-Ends-

© Scoop Media

 
 
 
 
 
Culture Headlines | Health Headlines | Education Headlines

 

Scoop Review Of Books: From Here And There

Being Chinese: A New Zealander’s Story
by Helene Wong.
This is the fascinating story of Helene Wong, born in 1949 in Taihape to Chinese parents: her mother, born soon after her parents migrated here, and her father, born in China but sent to relatives in Taihape at seven to get an education in English. More>>

Chiku: Hamilton Zoo's Baby Chimpanzee Named

Hamilton Zoo has named its three-month-old baby chimpanzee after a month-long public naming competition through the popular zoo’s website. The name chosen is Chiku, a Swahili name for girls meaning "talker" or "one who chatters". More>>

Game Over: Trans-Tasman Netball League To Discontinue

Netball Australia and Netball New Zealand have confirmed that the existing ANZ Championship format will discontinue after the current 2016 season, with both organisations to form national netball leagues in their respective countries. More>>

NZSO Review: Stephen Hough Is Perfection-Plus

He took risks, and leant into the music when required. But you also felt that every moment of his playing made sense in the wider picture of the piece. Playing alongside him, the NZSO were wonderful as ever, and their guest conductor, Gustavo Gimeno, coaxed from them a slightly darker, edgier sound than I’m used to hearing. More>>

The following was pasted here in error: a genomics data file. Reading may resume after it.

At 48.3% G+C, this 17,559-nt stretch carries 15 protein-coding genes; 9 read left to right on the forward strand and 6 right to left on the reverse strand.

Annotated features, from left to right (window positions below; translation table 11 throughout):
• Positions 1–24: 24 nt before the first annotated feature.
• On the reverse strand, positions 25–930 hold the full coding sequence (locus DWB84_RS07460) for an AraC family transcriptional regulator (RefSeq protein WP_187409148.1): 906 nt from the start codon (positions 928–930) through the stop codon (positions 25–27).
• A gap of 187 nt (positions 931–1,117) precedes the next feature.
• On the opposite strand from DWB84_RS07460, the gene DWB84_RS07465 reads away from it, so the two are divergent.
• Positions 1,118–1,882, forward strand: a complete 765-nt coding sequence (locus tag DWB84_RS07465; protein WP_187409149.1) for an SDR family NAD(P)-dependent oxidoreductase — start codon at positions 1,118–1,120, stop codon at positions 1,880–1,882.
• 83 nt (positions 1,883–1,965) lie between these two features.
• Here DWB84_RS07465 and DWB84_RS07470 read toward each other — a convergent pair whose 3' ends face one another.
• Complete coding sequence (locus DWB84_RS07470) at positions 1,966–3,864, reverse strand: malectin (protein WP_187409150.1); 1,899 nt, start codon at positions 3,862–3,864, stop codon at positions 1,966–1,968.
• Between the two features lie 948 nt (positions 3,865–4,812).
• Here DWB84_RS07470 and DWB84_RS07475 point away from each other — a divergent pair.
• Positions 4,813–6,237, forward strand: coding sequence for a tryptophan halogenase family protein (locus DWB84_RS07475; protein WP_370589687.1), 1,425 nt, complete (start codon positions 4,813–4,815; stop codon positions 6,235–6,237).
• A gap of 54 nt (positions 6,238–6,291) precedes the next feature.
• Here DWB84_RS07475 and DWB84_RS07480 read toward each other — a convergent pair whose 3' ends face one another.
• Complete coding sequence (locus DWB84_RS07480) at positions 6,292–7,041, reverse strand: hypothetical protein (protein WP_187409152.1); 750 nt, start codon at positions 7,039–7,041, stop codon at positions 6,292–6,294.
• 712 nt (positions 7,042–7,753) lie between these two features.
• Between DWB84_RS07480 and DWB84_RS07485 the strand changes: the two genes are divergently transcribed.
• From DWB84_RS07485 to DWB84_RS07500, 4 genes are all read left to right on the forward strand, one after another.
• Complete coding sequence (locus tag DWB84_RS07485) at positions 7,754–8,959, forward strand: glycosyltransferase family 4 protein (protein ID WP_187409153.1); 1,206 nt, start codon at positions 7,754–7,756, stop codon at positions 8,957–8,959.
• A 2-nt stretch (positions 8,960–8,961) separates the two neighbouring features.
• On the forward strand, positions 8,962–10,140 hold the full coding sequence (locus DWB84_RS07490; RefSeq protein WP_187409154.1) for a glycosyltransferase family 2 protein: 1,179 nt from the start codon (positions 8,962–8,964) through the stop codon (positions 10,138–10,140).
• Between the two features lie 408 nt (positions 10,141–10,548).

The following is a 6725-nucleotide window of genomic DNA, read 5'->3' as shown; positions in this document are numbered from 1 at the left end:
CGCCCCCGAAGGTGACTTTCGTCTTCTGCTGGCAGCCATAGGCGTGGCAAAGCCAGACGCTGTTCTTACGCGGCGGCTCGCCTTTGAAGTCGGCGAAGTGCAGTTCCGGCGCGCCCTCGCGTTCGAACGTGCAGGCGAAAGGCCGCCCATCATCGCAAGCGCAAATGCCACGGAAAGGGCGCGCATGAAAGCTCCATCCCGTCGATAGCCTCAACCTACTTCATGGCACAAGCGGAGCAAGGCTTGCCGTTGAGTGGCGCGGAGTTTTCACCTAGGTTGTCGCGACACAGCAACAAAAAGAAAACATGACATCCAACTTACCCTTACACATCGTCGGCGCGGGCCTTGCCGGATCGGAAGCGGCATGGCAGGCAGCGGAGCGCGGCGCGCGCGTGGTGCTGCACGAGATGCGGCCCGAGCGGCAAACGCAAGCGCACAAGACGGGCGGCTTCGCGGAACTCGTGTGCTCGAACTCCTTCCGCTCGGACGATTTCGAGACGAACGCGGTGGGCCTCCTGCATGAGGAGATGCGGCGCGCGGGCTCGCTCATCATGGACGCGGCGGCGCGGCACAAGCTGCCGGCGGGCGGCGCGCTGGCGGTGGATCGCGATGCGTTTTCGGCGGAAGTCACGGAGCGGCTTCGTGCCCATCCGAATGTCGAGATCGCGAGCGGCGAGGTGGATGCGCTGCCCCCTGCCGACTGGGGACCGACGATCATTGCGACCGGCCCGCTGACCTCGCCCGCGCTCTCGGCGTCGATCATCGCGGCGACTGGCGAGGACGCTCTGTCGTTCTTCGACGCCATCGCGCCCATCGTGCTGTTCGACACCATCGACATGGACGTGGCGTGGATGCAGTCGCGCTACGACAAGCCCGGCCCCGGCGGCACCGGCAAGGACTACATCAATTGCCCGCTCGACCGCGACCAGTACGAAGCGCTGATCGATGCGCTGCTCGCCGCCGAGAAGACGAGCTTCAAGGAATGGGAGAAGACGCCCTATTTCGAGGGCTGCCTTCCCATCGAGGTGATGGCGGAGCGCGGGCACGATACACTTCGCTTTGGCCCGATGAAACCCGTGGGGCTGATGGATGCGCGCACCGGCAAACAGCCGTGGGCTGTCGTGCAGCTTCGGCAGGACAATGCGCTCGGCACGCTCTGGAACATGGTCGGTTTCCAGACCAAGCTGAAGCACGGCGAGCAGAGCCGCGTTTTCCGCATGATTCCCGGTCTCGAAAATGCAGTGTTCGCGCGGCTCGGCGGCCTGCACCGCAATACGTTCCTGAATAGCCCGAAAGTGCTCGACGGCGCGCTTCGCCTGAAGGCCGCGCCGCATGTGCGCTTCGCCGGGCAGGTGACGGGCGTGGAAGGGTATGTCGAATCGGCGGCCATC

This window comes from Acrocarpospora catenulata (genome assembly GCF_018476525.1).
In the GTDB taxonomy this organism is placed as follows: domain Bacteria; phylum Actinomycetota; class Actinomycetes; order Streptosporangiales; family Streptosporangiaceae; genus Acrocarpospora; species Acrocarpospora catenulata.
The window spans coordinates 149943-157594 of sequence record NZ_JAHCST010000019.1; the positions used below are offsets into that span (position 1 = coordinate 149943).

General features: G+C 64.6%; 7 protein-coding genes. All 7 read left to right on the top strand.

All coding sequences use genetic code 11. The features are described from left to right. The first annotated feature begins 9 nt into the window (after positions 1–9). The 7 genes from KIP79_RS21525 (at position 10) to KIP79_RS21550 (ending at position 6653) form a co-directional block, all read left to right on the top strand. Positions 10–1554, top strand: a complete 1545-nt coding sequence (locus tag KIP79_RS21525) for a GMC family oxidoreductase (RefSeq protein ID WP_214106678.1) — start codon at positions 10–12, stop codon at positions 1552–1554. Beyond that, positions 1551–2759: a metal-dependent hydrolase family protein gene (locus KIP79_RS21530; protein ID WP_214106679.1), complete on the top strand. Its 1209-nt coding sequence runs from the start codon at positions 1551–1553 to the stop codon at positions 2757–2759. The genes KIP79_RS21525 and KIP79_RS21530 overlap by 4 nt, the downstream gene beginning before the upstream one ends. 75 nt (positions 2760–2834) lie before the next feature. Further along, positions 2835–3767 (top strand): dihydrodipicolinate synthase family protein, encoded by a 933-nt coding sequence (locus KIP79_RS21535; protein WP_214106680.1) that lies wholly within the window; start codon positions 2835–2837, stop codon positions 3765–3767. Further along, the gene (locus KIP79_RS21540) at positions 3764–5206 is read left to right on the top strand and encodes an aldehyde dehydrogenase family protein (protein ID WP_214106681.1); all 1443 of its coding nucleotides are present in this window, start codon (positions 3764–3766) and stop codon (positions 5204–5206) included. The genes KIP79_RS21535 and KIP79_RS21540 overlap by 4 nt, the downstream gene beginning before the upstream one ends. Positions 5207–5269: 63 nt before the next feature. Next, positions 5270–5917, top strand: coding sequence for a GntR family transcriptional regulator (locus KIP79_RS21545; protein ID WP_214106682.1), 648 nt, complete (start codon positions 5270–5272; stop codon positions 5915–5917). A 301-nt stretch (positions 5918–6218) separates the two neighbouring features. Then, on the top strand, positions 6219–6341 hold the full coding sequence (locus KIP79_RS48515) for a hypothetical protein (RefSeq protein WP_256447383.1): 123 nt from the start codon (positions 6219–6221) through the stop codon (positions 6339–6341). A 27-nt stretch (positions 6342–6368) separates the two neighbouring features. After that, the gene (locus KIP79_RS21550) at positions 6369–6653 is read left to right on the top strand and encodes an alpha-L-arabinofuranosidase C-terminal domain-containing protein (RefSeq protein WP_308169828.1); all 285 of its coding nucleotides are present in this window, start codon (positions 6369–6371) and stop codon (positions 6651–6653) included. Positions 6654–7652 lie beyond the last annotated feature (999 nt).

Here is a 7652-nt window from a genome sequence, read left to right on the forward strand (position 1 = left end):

ALSO:

Howard Davis Review: King Lear At Circa

In order to celebrate it's 40th birthday, it is perhaps fitting that Circa Theatre should pick a production of 'King Lear,' since it's also somewhat fortuitously Shakespeare's 400th anniversary. If some of the more cerebral poetry is lost in Michael Hurst's streamlined, full throttle production, it's more than made up for by plenty of lascivious violence designed to entertain the groundlings. More>>

Scoop Review Of Books: Tauranga Books Festival

Escape to Tauranga for Queen’s Birthday weekend and an ideas and books-focused festival that includes performance, discussion, story-telling, workshops and an Italian-theme morning tea. More>>

Get More From Scoop

 
 

LATEST HEADLINES

 
 
 
 
Health
Search Scoop  
 
 
Powered by Vodafone
NZ independent news